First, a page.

• Skylar Hamilton Burris

Genre Bending


In the publication world, marketers want books to fit in neat, little genre boxes. This makes them easier to both shelve and sell. If you’ve written a Christian novel, there best be a conversion in the third act. If you’ve written something with a romantic subplot, but that’s not the focus of your book, how do you classify it? Where do you shelve a book that mingles literary fiction, horror, fantasy, and comedy?

Genres are useful from a marketing standpoint and for giving readers some general concept of a book, but they are often limiting and misleading. Real life doesn’t fit neatly into a box. It’s full of mystery and wonder and sorrow and joy. Fiction very often doesn’t fit neatly in a box either.


Wiktionary defines “genre bending” as “the subversion of tropes associated with a particular artistic genre or the synthesis of multiple genres.” The romance that does not end in a happily ever after, the horror novel that is written in a literary style, the work of dystopian fiction that focuses on family life, the drama that is rife with comedy…all of these types of works are “genre bending.”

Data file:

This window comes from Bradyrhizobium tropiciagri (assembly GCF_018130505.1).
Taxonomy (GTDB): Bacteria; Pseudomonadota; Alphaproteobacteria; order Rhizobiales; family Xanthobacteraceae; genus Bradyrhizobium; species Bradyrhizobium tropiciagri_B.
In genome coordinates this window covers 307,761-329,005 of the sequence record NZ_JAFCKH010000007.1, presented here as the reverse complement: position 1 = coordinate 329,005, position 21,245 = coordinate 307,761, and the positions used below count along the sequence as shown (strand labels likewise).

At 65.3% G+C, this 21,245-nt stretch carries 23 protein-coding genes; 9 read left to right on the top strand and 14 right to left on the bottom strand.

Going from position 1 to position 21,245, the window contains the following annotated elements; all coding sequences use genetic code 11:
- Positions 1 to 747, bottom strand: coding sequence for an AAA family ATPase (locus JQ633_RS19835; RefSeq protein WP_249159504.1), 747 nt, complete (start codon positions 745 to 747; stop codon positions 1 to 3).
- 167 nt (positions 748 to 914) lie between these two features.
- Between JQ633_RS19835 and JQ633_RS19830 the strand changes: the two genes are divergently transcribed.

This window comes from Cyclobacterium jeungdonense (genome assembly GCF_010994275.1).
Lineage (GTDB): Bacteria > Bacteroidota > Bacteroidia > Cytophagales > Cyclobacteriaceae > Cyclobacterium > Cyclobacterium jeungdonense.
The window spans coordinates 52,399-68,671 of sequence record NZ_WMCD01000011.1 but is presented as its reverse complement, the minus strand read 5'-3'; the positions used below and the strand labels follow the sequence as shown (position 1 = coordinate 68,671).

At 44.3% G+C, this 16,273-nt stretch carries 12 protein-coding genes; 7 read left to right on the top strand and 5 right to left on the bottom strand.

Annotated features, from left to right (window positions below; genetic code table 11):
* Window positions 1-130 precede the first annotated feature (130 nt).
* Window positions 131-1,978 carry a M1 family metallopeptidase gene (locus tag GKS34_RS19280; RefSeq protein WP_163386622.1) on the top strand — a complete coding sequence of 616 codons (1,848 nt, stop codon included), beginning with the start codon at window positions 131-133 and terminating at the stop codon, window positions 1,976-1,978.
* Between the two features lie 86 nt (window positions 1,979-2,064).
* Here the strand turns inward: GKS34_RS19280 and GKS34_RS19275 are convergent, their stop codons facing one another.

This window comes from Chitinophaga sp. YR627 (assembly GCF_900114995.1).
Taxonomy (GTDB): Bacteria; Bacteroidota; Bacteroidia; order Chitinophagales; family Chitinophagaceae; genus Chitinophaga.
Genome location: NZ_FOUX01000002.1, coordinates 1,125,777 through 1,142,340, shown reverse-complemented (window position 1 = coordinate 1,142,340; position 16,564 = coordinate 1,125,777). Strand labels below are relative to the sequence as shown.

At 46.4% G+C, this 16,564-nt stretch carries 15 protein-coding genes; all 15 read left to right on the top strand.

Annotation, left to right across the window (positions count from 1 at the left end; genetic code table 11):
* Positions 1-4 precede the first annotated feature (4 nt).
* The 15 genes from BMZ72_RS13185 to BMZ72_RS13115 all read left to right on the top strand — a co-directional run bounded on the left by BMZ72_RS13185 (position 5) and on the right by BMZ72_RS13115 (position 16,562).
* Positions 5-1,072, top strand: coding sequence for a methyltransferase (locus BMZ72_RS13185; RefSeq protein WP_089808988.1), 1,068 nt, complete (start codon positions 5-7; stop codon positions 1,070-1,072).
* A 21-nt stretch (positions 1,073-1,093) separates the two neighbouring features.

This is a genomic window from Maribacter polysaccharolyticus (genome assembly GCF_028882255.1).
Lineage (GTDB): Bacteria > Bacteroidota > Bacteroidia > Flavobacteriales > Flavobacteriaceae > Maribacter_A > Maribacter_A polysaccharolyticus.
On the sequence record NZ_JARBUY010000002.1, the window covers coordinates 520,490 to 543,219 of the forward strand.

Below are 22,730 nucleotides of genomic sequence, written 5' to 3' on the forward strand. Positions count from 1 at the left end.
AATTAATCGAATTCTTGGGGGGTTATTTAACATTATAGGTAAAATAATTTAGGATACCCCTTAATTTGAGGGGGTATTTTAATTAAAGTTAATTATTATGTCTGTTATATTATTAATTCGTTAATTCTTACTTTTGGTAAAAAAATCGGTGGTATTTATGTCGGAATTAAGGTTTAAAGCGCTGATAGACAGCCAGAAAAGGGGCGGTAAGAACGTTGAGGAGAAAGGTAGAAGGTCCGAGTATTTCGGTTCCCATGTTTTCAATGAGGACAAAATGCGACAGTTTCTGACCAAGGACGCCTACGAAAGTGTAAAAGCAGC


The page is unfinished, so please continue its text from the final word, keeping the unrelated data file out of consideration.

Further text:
So when I released my latest book, COVID-39, I didn’t know how to categorize it. The novel takes place in a semi-dystopian future in the American South. Events quickly disintegrate, and soon enough the reader finds himself in an apocalyptic world. There are some traditional elements of horror (the book does have zombies of a sort, after all), but the emphasis is on the development of the two main characters, who are struggling to survive the collapse of civilization while also learning to cut toxic family ties. There’s even a smattering of romance, though that’s not the focus of most of the book, so I couldn’t call it a “paranormal romance” without disappointing regular consumers of the genre.


In the end, my book was shelved (virtually) in two primary categories: apocalyptic fiction and family life fiction. And I suppose it is a work of family life fiction…with zombies.


Despite it’s inability to fit neatly in a genre box, I hope you’ll give my latest novel a try. It’s now available in paperback and Kindle editions, just in time for Halloween. My eldest child, who is currently studying Graphic Design and Illustration, kindly provided me with the main illustration used on the cover. You can get your copy here: COVID-39.


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